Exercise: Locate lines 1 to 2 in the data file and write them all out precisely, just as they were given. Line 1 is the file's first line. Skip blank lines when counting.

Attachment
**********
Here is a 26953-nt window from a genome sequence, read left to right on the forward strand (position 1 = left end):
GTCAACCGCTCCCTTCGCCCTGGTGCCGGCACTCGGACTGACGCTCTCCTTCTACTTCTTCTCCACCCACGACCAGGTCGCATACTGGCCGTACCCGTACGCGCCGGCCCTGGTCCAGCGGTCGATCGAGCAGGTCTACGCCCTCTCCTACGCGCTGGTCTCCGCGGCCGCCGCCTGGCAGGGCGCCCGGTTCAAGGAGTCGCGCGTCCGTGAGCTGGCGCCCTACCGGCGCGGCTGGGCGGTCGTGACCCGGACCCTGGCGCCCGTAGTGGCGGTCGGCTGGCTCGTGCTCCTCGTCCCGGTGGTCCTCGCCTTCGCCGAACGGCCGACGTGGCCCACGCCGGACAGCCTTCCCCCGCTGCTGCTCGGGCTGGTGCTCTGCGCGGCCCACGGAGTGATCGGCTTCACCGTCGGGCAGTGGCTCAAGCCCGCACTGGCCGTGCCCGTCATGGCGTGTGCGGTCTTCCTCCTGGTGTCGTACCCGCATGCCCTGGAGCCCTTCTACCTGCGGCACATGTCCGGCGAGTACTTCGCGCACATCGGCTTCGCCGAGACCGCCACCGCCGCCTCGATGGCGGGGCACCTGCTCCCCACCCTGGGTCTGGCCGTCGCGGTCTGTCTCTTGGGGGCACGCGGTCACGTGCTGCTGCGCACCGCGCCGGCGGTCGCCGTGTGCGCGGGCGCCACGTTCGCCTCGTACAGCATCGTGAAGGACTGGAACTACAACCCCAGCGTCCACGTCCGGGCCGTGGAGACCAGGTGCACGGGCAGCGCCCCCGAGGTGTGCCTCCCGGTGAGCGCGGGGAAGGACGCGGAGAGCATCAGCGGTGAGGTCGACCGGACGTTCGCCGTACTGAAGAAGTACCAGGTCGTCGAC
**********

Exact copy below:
Here is a 26953-nt window from a genome sequence, read left to right on the forward strand (position 1 = left end):
GTCAACCGCTCCCTTCGCCCTGGTGCCGGCACTCGGACTGACGCTCTCCTTCTACTTCTTCTCCACCCACGACCAGGTCGCATACTGGCCGTACCCGTACGCGCCGGCCCTGGTCCAGCGGTCGATCGAGCAGGTCTACGCCCTCTCCTACGCGCTGGTCTCCGCGGCCGCCGCCTGGCAGGGCGCCCGGTTCAAGGAGTCGCGCGTCCGTGAGCTGGCGCCCTACCGGCGCGGCTGGGCGGTCGTGACCCGGACCCTGGCGCCCGTAGTGGCGGTCGGCTGGCTCGTGCTCCTCGTCCCGGTGGTCCTCGCCTTCGCCGAACGGCCGACGTGGCCCACGCCGGACAGCCTTCCCCCGCTGCTGCTCGGGCTGGTGCTCTGCGCGGCCCACGGAGTGATCGGCTTCACCGTCGGGCAGTGGCTCAAGCCCGCACTGGCCGTGCCCGTCATGGCGTGTGCGGTCTTCCTCCTGGTGTCGTACCCGCATGCCCTGGAGCCCTTCTACCTGCGGCACATGTCCGGCGAGTACTTCGCGCACATCGGCTTCGCCGAGACCGCCACCGCCGCCTCGATGGCGGGGCACCTGCTCCCCACCCTGGGTCTGGCCGTCGCGGTCTGTCTCTTGGGGGCACGCGGTCACGTGCTGCTGCGCACCGCGCCGGCGGTCGCCGTGTGCGCGGGCGCCACGTTCGCCTCGTACAGCATCGTGAAGGACTGGAACTACAACCCCAGCGTCCACGTCCGGGCCGTGGAGACCAGGTGCACGGGCAGCGCCCCCGAGGTGTGCCTCCCGGTGAGCGCGGGGAAGGACGCGGAGAGCATCAGCGGTGAGGTCGACCGGACGTTCGCCGTACTGAAGAAGTACCAGGTCGTCGAC